Ashley and Mike McCurry's Kenya Medical Mission

Editor’s note: Ashley and Mike McCurry are 2002graduates of Clarion-Goldfield High School. They and their three children are currently spending 2014 and 2015 on a medical mission in Kapsowar, Kenya. Ashley maintains a blog about the family’s experiences, especially the minutia of hospital life, and generously accepted the Monitor’s offer to introduce their project to their hometown audience. Below is a piece they wrote for the paper and excerpts from their blog, available in its entirety online at


A Message from Ashley:

Where you were raised shapes who you are. Mike and I spent our adolescent years in Iowa, and our current address in Kapsowar Kenya could not be further from home.

Mike and I are serving with Samaritan’s Purse World Medical Mission Post Residency Program; the goal of this program is to send young physicians to mission hospitals to meet both the physical and spiritual needs of people who would otherwise be without care.  (...he sent them out to preach the kingdom of God and heal the sick. Luke 9:2). I completed my family medicine residency training in June 2013 and Mike and I, along with our three children, landed in Kenya in January 2014.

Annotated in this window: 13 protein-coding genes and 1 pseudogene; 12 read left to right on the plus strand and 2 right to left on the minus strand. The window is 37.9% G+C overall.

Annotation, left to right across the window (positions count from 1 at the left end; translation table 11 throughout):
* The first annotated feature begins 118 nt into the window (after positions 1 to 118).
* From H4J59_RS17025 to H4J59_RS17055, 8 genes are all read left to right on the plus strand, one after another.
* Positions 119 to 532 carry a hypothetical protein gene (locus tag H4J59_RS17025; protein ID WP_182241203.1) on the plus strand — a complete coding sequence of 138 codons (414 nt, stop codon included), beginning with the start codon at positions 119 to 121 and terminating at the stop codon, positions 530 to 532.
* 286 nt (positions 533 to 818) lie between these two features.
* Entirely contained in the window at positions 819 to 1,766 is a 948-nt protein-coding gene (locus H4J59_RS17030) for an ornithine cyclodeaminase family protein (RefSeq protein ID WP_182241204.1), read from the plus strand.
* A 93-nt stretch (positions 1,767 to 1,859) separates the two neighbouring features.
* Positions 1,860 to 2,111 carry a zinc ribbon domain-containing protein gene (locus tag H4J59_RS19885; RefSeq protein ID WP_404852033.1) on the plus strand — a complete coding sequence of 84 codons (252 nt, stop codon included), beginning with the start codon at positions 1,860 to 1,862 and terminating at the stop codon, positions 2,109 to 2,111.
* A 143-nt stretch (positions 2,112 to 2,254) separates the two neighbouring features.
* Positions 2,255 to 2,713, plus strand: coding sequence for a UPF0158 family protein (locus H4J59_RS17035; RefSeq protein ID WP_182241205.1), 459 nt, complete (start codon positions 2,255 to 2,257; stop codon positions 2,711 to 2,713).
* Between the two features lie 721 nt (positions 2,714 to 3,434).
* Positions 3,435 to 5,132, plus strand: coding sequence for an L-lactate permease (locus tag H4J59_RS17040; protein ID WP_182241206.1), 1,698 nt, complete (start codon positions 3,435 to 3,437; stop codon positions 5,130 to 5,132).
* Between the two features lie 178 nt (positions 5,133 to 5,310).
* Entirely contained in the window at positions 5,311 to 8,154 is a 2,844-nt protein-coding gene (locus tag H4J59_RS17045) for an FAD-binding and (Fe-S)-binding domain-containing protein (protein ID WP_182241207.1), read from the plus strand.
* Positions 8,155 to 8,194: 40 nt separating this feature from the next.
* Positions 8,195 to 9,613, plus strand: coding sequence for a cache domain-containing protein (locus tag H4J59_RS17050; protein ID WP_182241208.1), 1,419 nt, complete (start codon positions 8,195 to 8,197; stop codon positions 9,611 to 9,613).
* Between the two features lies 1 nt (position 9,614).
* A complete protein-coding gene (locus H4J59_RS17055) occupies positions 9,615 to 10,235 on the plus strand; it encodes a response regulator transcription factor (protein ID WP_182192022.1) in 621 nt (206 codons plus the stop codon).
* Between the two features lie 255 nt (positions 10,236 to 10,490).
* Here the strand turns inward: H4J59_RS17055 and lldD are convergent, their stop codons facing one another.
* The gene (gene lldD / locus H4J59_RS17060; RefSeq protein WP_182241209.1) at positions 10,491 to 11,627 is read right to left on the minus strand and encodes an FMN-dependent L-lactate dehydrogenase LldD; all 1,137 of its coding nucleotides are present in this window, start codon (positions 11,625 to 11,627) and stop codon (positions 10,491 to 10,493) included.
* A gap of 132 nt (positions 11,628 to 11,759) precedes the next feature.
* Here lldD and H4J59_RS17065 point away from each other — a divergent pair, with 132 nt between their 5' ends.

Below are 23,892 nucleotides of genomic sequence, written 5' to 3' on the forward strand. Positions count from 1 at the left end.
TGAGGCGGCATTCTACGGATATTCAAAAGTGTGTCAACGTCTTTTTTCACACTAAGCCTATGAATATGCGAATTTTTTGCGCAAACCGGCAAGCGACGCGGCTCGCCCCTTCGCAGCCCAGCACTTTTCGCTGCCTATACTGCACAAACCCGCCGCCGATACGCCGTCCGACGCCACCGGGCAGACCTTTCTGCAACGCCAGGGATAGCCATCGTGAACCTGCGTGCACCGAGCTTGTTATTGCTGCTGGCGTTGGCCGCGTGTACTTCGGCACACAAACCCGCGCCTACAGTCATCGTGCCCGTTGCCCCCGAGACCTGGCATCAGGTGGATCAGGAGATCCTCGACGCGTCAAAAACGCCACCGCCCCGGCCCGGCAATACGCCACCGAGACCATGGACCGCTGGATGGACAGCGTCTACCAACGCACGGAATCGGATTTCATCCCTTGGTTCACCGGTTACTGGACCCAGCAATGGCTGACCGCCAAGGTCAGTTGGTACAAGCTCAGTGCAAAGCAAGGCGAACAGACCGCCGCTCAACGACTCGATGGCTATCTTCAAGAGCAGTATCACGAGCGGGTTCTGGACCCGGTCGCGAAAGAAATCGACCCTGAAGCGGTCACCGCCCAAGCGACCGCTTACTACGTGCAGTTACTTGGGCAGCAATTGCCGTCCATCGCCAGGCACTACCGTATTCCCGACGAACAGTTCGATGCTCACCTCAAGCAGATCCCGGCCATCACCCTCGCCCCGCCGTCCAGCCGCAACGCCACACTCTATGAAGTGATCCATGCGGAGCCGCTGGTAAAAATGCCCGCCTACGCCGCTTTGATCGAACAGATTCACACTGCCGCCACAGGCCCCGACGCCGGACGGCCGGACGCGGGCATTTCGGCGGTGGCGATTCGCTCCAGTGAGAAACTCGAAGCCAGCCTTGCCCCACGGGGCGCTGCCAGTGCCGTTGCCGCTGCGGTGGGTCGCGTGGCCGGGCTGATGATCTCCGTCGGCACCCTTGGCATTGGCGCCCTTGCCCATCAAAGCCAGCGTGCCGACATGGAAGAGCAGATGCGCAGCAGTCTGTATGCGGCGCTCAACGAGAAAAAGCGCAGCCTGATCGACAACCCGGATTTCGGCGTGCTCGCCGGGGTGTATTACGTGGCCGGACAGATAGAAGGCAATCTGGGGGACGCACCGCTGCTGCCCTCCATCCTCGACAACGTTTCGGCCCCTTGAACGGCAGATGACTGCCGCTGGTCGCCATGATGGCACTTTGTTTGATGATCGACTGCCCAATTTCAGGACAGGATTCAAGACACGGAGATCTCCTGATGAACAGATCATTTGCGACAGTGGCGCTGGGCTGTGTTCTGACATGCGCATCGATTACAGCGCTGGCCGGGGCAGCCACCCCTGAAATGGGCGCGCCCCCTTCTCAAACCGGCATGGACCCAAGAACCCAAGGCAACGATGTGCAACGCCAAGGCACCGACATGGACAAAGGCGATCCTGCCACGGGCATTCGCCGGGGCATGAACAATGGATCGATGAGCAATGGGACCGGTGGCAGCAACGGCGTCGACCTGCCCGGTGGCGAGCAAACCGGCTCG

Being raised and trained in rural Iowa has prepared us in many ways for what we are doing today. There are even many similarities between rural Iowa and rural Kenya.

I trained in Iowa at a county hospital that stereotypically cares for an underserved population; the people most needing quality medical care. The same is true in rural Kenya, Kapsowar hospital cares for people who otherwise would have no accessible health care.  In many ways, training in a hospital without multiple specialty teams readily available prepared me for working in rural Africa.  Much like in rural Iowa, here being a family doctor means caring for all ages from the premature babies to the elderly.     

While attending high school in Clarion, Mike enjoyed working on the farm, doing construction projects, and riding four-wheelers. Life in Kenya requires a strong work ethic as does working on a farm.  The skills Mike learned while working construction are invaluable here, and driving the roads in Kenya is much like a motocross race in terms of terrain and aggressive drivers around you! 

The sense of community here in Kenya strongly resembles the community in Iowa.  The difference is that Kenyans call communities tribes and the mayors are called chiefs.  Even so, the community members are loyal to each other, everybody knows everybody, and when one community member is needing help, they all step up to assist.

Much like Clarion, Kapsowar is a farming community.  Just like back home, this is planting season and corn is a staple crop.  The farmers have just planted their crops, by hand, and will now wait to see what the weather brings.  Just like the farmers in Iowa they will hope for the right amount of rain and shine to bring a bountiful harvest.   

As teenagers in rural Iowa, Mike and I would never have guessed that we would be where we are today.  Even so, we are very thankful for our roots in Iowa that have given us the ability to serve half way around the world.  

If you want to know more details about our ministry check out our blog:  

Ashley McCurry, D.O.


Read more from the McCurry’s on their blog and in the May 1 issue of the Wright County Monitor!